Adult Care Workforce Pathway
5 min read/Published On: May 21, 2024/923 words/

What the Adult Care Workforce Pathway Means for the sector

Adult social care has navigated the challenges of poor recruitment and retention for decades. I joined the sector 18 years ago when I was 17, and I thought it was bad then having to cover many shifts due to lack of staffing, but I think its worse now as we combat the ageing population and their increasing care needs.

Government announced their Adult Care Workforce Pathway with the aim to provide a clear and consistent structure for the workforce. It aims to recognise the skills, knowledge, values and behaviours that people working in the sector need to deliver high quality, personalised and compassionate care.

In this blog I dive into how having defined career pathways, combined with the new training that is planned to be introduced can help improve recruitment and aid retention in the sector.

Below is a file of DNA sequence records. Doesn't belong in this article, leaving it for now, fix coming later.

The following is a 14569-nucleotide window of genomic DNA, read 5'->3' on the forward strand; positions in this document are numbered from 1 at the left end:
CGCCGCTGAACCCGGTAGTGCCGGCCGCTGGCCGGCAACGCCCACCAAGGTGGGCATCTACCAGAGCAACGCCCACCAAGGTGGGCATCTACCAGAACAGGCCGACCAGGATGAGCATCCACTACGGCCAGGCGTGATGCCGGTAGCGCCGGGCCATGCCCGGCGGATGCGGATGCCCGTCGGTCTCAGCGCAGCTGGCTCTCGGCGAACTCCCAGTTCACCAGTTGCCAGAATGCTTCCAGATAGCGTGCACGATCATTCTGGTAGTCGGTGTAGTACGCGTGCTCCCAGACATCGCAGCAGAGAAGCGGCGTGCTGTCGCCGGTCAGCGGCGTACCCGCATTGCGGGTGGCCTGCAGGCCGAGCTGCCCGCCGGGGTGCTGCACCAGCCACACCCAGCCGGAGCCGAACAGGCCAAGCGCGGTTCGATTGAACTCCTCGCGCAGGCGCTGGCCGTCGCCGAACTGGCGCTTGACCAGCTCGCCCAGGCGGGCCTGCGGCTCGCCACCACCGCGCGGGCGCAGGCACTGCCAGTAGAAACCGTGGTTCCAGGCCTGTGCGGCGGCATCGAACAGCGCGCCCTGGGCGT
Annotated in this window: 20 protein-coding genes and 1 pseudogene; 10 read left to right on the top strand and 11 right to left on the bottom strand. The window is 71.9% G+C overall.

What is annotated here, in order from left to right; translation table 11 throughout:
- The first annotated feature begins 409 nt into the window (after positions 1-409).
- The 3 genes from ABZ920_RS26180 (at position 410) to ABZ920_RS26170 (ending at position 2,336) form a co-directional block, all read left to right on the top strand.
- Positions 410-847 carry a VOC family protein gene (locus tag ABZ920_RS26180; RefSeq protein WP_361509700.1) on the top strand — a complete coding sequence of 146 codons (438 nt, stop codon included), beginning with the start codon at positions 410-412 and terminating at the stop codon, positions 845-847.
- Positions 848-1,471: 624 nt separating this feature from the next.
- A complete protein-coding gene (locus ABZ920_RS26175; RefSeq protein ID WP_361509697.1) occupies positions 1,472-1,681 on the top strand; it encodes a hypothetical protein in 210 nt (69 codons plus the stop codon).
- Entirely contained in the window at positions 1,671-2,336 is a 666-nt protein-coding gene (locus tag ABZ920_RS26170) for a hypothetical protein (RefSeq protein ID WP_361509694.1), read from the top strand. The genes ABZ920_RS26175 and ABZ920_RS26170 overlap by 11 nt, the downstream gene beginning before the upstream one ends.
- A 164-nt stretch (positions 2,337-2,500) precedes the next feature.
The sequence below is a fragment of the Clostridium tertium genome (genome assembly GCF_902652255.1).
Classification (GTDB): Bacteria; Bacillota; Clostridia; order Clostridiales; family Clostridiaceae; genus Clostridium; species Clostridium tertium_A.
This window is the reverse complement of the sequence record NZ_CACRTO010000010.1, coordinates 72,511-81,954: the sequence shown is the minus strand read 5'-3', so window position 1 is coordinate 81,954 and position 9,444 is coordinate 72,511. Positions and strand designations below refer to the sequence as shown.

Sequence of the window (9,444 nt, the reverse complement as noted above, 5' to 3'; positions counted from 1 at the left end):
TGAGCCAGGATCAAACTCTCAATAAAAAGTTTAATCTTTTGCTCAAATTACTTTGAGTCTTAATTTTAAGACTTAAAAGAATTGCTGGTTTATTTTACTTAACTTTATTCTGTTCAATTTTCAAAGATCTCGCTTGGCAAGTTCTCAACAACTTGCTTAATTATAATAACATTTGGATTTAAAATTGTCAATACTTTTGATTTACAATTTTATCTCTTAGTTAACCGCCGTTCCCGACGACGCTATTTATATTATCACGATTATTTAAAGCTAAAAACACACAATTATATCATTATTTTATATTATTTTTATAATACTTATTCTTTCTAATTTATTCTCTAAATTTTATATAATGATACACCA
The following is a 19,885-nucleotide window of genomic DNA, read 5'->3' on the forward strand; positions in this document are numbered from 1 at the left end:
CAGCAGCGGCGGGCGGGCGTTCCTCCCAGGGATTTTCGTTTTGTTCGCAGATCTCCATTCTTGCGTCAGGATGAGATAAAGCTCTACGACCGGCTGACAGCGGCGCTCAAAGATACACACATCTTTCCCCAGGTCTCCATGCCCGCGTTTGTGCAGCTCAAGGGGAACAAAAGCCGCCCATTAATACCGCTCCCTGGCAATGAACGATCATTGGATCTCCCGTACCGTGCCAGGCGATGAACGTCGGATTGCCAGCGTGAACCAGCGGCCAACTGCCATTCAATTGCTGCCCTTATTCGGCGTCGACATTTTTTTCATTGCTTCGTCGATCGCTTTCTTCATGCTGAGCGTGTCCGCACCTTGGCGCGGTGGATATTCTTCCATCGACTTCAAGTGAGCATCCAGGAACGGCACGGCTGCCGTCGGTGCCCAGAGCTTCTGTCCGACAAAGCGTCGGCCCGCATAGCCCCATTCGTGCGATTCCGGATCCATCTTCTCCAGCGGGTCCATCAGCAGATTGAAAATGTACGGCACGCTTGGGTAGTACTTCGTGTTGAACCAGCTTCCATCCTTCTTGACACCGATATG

What is a career pathway?

Career pathways are structured roadmaps that layout the progression of an individual’s career. These pathways typically include various stages/levels/roles, each with its own set of skills, responsibilities and opportunities for advancement.

Some organisations have embedded elements of career pathways, with a number of them having this for care workers in the following format:

Whilst this is perfectly acceptable, it could go one step further, especially when you think of all the other roles in social care, including cooks, domestic staff, data & IT, marketing, procurement, quality etc.

I worked for Bluebird Care approximately 6 years ago, and I remember them introducing their career pathway. I remember a big launch with the message ‘You might prefer to remain with your customers providing their care and support in their homes, or you may choose to move into an office role where your passion for care can combine with your commercial ability to drive the business forward. Whatever you choose, there is an opportunity to develop your career.’ I have yet to see a better visual career pathway tool or see a better career embedded pathway in social care. You can find out more information here.